Healthy Eating Singapore | Shim Clinic

Help me about Healthy Eating !

Healthy Eating Singapore: Eating healthily in Singapore. Making the right choice of food to lead a healthy life.

Calculate your ideal weight:

Ideal asian weight = [your height in meters] x [your height in meters] x 21

The International Classification of adult underweight, overweight and obesity according to BMI

Classification BMI(kg/m2)
Principal cut-off points Additional cut-off points
Underweight <18.50 <18.50
     Severe thinness <16.00 <16.00
     Moderate thinness 16.00 – 16.99 16.00 – 16.99
     Mild thinness 17.00 – 18.49 17.00 – 18.49
Normal range 18.50 – 24.99 18.50 – 22.99
23.00 – 24.99
Overweight ≥25.00 ≥25.00
     Pre-obese 25.00 – 29.99 25.00 – 27.49
27.50 – 29.99
     Obese ≥30.00 ≥30.00
          Obese class I 30.00 – 34.99 30.00 – 32.49
32.50 – 34.99
          Obese class II 35.00 – 39.99 35.00 – 37.49
37.50 – 39.99
          Obese class III ≥40.00 ≥40.00

Source: Adapted from WHO, 1995, WHO, 2000 and WHO 2004.

Reference

As you get older:

  • Reduce the meal size
  • Reduce the meal frequency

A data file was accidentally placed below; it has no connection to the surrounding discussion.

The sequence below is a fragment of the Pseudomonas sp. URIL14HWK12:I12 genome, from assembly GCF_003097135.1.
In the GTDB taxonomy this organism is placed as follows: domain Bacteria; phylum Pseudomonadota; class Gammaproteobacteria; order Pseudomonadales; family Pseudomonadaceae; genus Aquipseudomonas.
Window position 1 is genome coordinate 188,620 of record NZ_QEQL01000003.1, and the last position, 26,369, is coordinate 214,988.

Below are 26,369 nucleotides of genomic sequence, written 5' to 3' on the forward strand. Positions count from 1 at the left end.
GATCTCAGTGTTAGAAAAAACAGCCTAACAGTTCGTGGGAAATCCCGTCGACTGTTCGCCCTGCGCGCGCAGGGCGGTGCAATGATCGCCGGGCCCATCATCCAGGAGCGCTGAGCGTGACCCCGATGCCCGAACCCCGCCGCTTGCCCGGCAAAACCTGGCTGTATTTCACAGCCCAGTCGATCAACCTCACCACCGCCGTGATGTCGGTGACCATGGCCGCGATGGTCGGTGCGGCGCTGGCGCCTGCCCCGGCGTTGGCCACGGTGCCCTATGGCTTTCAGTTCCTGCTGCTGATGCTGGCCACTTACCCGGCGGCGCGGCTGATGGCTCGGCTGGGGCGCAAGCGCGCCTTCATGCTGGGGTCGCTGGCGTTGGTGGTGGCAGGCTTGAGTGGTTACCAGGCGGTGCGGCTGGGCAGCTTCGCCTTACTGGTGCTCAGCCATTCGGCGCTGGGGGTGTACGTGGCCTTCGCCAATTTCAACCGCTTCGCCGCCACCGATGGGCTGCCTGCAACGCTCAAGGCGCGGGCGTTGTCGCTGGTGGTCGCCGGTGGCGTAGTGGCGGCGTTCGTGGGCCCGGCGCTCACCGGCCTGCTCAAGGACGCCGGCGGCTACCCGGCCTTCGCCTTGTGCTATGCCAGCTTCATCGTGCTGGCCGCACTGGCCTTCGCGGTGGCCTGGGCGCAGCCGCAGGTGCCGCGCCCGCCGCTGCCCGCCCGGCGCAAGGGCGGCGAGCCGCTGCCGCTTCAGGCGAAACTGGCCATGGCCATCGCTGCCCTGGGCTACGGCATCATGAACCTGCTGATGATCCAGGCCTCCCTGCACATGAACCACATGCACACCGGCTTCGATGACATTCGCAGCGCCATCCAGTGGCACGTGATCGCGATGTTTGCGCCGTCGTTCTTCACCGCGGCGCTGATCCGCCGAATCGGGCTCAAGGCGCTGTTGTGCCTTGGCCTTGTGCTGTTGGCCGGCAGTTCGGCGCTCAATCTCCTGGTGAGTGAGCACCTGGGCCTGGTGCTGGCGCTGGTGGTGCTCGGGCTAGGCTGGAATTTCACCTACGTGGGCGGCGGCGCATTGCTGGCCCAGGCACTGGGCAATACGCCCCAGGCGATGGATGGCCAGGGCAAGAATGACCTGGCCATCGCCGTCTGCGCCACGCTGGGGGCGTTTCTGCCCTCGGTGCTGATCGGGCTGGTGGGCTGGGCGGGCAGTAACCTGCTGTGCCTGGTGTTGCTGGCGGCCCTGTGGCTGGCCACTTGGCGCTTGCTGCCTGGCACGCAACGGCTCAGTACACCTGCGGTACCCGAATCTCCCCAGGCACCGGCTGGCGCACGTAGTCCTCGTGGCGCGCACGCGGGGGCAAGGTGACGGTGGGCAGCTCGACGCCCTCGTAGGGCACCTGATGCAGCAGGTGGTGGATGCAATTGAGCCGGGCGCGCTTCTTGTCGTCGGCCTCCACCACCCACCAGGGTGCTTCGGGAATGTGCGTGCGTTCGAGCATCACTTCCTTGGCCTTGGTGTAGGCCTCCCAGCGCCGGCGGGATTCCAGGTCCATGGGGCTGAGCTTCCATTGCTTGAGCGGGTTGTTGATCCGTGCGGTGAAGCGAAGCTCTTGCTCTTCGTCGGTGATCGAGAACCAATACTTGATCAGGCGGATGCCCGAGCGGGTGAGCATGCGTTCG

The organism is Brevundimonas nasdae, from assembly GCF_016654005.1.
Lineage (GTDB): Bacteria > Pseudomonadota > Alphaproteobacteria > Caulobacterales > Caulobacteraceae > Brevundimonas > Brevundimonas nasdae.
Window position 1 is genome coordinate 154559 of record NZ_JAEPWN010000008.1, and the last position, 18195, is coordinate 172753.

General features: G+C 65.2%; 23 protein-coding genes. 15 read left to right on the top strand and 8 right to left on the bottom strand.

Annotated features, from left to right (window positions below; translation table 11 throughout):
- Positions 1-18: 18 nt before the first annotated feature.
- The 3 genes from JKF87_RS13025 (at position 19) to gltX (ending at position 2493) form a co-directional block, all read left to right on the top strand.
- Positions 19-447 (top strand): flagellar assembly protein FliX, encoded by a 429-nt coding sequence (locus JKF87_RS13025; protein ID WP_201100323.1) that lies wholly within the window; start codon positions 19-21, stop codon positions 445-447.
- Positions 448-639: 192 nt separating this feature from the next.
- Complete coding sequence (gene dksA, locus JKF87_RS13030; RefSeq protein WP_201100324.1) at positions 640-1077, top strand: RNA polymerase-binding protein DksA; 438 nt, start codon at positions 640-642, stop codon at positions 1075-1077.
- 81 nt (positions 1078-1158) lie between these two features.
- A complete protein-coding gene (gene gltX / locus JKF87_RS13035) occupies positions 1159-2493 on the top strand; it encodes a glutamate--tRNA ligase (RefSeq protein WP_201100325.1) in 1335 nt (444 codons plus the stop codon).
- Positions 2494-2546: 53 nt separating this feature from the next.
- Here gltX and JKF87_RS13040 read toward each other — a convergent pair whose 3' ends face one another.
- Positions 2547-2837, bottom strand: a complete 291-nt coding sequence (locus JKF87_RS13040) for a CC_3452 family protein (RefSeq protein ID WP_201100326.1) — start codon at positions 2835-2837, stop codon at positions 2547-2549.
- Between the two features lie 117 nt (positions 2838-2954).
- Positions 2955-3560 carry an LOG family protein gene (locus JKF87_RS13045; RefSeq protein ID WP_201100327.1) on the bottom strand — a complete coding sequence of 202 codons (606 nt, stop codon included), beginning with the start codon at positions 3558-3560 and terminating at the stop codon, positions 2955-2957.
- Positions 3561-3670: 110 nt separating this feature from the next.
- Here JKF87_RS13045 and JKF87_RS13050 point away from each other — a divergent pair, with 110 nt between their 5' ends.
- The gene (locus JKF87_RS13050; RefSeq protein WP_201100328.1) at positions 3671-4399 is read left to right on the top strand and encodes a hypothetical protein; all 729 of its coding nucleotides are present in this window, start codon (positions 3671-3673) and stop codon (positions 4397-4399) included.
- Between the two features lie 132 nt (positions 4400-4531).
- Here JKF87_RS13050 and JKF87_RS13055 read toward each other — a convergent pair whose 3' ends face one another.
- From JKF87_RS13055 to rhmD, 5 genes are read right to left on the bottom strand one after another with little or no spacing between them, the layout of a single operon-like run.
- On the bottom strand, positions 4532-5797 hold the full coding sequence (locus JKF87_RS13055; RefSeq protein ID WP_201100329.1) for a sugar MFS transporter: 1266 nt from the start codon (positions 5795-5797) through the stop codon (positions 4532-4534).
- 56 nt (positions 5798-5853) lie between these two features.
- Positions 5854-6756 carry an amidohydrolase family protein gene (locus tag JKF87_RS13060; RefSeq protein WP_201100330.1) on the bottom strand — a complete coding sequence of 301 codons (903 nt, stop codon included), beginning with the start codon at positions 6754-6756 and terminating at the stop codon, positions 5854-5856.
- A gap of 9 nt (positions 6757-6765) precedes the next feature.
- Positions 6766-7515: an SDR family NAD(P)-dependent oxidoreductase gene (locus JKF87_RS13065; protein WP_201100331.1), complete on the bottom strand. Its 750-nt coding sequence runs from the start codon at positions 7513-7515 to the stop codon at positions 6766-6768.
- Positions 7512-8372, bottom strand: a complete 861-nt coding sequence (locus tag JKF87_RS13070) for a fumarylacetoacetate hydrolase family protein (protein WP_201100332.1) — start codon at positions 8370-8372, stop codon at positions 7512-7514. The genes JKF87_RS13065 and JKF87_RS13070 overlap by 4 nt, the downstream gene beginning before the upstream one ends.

• Change the meal composition

Change the meal composition

  • Eat vegetables
  • Eat meats
  • Give up carbohydrates

Eat vegetables

  • Red
  • Orange
  • Yellow
  • Green

Eat meats

  • White meat: chicken and fish (caught far away from radioactive Fukushima)
  • Red meats: likely carcinogenic
  • Processed meats: carcinogenic

References

Give up carbohydrates

Type II Diabetes Video by National Healthcare Group (NHG)

Diabetes Explained

What is diabetes? And how are YOU keeping it at bay? Join us in the #warondiabetes and #letsbeatdiabetes together! Like & Share this video, and tell us how you are fighting Diabetes! *The top 25 Shares with the most number of Likes (remember to share it publicly) will stand to win a pair of premium movie passes. Contest closes 14 December! Share away and take charge of your health today!

Note: Diabetes is a complex condition. Pancreatic exhaustion resulting in insufficient insulin production is just one of the causes of diabetes. Other possible causes include genes and family history, abnormal glucose production by the liver, or even impaired cell signalling. For more information on diabetes and how to manage it, please visit:http://bit.ly/2eBFHEe

Posted by National Healthcare Group (NHG) on Thursday, 22 September 2016

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